Definition – What does Administrative Controls mean?
Administrative controls are a type of hazard control. They are used to improve safety within the workplace by putting in place policies and rules that reduce the occupational risk faced by workers via altering the way their work is performed.
Controls include implementing policies, rules, and schedules that support safety, as well as setting safe operating procedures and standards (such as training criteria, housekeeping duties, and maintenance practices) to reduce exposure to hazardous substances and dangerous tasks.
HSSE WORLD explains Administrative Controls
Administrative controls are a category within the Hierarchy of Hazard Controls, a classification system that organizes hazard controls based on their method of control and orders them based on the effectiveness of those methods. The other four controls include elimination, substitution, engineering controls, and personal protective equipment (PPE). Because administrative controls can be readily undermined by human error (such as a failure to comply with rules), they are considered the second least-effective method of limiting worker risk, with only PPE being less effective.
Employers in all jurisdictions have a general duty to take all practicable precautions necessary to prevent injuries and accidents in the workplace and to reduce worker risk as low as reasonably possible (due diligence). The use of administrative controls is an important method of meeting this obligation when the institution of elimination, substitution, and engineering controls is not sufficient to reduce worker risk to an acceptable level. Because administrative controls emphasize improving safety through the implementation of policies, practices, and procedures that govern worker behavior, they can be understood as a form of continuous, human-mediated safety management.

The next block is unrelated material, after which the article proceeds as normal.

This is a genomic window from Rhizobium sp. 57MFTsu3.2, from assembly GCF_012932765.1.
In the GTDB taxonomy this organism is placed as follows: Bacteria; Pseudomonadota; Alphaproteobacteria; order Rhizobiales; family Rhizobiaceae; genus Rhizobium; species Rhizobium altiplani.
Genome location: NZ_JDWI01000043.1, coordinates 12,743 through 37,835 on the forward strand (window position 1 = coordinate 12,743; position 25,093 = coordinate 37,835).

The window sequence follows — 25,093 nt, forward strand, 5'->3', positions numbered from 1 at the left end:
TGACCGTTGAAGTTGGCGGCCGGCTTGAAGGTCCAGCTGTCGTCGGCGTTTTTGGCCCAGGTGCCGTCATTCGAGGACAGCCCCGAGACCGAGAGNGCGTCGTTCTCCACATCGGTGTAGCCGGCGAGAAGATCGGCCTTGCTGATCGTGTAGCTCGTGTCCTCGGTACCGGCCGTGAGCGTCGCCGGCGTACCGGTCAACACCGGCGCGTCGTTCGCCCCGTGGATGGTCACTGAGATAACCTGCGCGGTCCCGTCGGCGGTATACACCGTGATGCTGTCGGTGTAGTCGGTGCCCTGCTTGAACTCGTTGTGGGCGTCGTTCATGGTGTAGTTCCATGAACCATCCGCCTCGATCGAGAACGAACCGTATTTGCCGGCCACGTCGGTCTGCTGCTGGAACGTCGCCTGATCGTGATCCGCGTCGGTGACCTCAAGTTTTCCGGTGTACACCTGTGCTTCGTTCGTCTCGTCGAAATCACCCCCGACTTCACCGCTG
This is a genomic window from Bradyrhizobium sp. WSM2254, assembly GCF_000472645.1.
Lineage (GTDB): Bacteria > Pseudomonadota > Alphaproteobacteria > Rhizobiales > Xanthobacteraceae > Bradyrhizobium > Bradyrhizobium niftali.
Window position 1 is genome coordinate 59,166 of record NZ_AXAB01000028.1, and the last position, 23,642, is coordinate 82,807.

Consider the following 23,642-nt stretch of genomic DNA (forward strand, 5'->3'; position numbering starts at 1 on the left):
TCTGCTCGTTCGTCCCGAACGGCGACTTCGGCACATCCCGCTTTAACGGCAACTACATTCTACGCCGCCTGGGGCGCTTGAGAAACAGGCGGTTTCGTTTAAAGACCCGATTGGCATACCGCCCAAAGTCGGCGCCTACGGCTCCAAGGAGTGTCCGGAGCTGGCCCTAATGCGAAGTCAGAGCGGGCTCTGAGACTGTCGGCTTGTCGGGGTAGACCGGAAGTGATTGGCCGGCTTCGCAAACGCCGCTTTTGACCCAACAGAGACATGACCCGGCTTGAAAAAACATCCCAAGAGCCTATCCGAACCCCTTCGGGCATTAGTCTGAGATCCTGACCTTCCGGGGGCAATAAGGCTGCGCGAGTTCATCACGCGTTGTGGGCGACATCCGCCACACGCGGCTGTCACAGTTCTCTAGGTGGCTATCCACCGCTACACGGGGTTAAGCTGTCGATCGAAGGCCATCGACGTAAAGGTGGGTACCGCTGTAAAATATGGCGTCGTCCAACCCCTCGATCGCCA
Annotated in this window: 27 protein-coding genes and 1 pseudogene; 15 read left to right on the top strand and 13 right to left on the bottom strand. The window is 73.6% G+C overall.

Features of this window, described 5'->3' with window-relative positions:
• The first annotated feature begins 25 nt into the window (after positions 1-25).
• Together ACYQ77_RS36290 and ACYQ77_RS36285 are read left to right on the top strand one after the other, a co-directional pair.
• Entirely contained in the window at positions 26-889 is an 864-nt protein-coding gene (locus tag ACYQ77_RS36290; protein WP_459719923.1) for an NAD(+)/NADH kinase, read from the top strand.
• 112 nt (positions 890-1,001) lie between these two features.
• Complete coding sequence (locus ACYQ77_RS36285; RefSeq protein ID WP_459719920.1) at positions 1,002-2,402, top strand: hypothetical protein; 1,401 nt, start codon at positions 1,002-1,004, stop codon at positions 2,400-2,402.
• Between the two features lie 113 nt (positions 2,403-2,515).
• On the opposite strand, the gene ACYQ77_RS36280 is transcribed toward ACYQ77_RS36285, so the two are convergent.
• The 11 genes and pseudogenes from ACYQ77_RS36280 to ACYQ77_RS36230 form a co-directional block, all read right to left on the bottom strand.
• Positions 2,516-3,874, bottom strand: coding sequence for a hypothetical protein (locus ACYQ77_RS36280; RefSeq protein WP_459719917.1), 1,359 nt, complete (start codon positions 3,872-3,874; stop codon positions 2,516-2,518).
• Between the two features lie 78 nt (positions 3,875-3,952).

Administrative controls may include prohibiting worker access to unsafe areas unless the worker is qualified and access is approved by a manager, as well as limiting work times in order to reduce exposure to a potentially hazardous substance or to avoid risk due to worker fatigue.
Safety interventions from the field of occupational ergonomics, which is concerned with ensuring that occupational tasks are compatible with human physical capabilities, frequently involve the use of administrative controls to minimize risk associated with physically difficult workplace tasks or conditions. Developing a well-understood and adopted system of safe operating and hygiene procedures, including emergency response preparation and training, is also a form of administrative control.
Administrative controls are not mutually exclusive from other safety controls. They are generally used in combination with other controls to reduce employee risk exposure to a safe level. The implementation of many administrative controls, such as OSHA’s Hazard Communication Standard, is a legal requirement of employers in industries that the standards apply to. Within the context of legal requirements, the exact scope of the definition of “administrative control” varies depending on the jurisdiction. OSHA defines the term as referring to alterations designed to reduce risk, and it does not include general safe work practices.